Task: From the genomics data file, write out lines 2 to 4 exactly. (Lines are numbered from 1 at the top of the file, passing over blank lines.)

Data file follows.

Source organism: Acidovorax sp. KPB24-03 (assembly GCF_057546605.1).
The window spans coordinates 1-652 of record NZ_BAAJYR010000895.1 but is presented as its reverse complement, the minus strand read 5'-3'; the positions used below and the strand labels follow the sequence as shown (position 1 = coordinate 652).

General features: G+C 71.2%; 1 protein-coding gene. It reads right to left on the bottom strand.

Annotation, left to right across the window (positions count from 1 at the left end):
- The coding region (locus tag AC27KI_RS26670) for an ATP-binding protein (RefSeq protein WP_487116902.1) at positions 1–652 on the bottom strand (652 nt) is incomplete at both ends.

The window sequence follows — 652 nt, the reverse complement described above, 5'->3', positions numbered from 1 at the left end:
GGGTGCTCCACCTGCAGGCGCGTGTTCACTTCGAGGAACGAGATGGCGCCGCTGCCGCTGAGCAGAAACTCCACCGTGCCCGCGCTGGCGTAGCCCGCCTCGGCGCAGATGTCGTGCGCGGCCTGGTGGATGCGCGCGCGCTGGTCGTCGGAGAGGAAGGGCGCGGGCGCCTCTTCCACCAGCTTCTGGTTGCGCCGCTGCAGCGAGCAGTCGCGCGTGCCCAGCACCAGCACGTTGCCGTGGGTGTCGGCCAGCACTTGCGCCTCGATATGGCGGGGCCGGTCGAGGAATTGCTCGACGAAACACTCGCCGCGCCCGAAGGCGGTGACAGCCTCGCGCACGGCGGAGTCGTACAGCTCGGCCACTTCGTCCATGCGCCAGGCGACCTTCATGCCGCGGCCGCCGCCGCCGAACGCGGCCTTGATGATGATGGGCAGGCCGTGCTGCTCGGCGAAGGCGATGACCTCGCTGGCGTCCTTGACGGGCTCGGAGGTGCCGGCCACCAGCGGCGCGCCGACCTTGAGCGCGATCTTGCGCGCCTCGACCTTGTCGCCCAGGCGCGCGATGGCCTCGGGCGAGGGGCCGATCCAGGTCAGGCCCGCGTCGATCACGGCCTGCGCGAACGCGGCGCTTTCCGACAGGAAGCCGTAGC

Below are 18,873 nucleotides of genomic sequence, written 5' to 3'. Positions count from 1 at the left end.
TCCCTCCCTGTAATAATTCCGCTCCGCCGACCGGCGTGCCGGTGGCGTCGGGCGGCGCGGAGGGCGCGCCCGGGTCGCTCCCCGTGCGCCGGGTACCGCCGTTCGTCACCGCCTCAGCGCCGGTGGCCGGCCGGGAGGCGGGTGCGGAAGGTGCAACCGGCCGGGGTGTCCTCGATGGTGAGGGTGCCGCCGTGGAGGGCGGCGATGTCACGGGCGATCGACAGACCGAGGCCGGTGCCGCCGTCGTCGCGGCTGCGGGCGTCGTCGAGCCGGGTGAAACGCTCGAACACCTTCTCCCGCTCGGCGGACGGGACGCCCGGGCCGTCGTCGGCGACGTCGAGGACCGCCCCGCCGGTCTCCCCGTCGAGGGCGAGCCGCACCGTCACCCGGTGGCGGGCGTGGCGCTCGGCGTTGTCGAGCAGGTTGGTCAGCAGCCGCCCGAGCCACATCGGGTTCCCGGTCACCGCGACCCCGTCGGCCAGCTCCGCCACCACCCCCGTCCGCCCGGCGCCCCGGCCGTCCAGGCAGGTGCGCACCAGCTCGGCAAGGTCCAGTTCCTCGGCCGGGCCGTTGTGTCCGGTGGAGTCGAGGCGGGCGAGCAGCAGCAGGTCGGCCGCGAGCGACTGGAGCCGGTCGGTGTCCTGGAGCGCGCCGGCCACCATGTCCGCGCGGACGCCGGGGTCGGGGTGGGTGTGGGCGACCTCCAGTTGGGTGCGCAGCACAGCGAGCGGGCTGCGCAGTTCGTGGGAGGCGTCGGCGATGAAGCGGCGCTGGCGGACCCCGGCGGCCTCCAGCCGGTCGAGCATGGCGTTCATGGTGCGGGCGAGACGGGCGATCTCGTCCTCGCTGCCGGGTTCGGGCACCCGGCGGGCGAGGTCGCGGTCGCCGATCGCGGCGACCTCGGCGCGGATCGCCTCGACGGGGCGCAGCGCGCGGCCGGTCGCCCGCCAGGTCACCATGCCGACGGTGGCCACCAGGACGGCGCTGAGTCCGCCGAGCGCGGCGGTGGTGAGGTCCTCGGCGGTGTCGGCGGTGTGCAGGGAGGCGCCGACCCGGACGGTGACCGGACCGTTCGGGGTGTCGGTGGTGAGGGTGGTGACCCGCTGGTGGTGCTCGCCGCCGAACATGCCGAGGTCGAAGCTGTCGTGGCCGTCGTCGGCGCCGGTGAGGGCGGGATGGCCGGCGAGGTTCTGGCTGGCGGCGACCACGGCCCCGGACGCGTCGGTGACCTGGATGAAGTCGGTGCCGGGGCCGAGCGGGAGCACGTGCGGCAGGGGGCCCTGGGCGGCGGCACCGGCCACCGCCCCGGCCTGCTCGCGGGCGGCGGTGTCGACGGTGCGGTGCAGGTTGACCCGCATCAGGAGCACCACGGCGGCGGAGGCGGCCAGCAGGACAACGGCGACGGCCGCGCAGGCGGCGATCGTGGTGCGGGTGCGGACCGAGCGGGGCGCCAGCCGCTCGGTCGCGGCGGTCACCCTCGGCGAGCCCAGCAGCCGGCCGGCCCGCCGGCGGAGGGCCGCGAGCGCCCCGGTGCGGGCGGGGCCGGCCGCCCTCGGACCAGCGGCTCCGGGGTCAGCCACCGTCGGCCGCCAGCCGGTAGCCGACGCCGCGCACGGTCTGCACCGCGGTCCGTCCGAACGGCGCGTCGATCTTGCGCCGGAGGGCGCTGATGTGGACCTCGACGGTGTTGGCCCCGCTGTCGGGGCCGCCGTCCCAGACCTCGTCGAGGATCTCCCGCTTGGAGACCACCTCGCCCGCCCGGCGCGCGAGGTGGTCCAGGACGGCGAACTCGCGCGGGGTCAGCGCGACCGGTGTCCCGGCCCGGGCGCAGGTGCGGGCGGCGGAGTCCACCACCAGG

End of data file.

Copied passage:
The window spans coordinates 1-652 of record NZ_BAAJYR010000895.1 but is presented as its reverse complement, the minus strand read 5'-3'; the positions used below and the strand labels follow the sequence as shown (position 1 = coordinate 652).

General features: G+C 71.2%; 1 protein-coding gene. It reads right to left on the bottom strand.

Annotation, left to right across the window (positions count from 1 at the left end):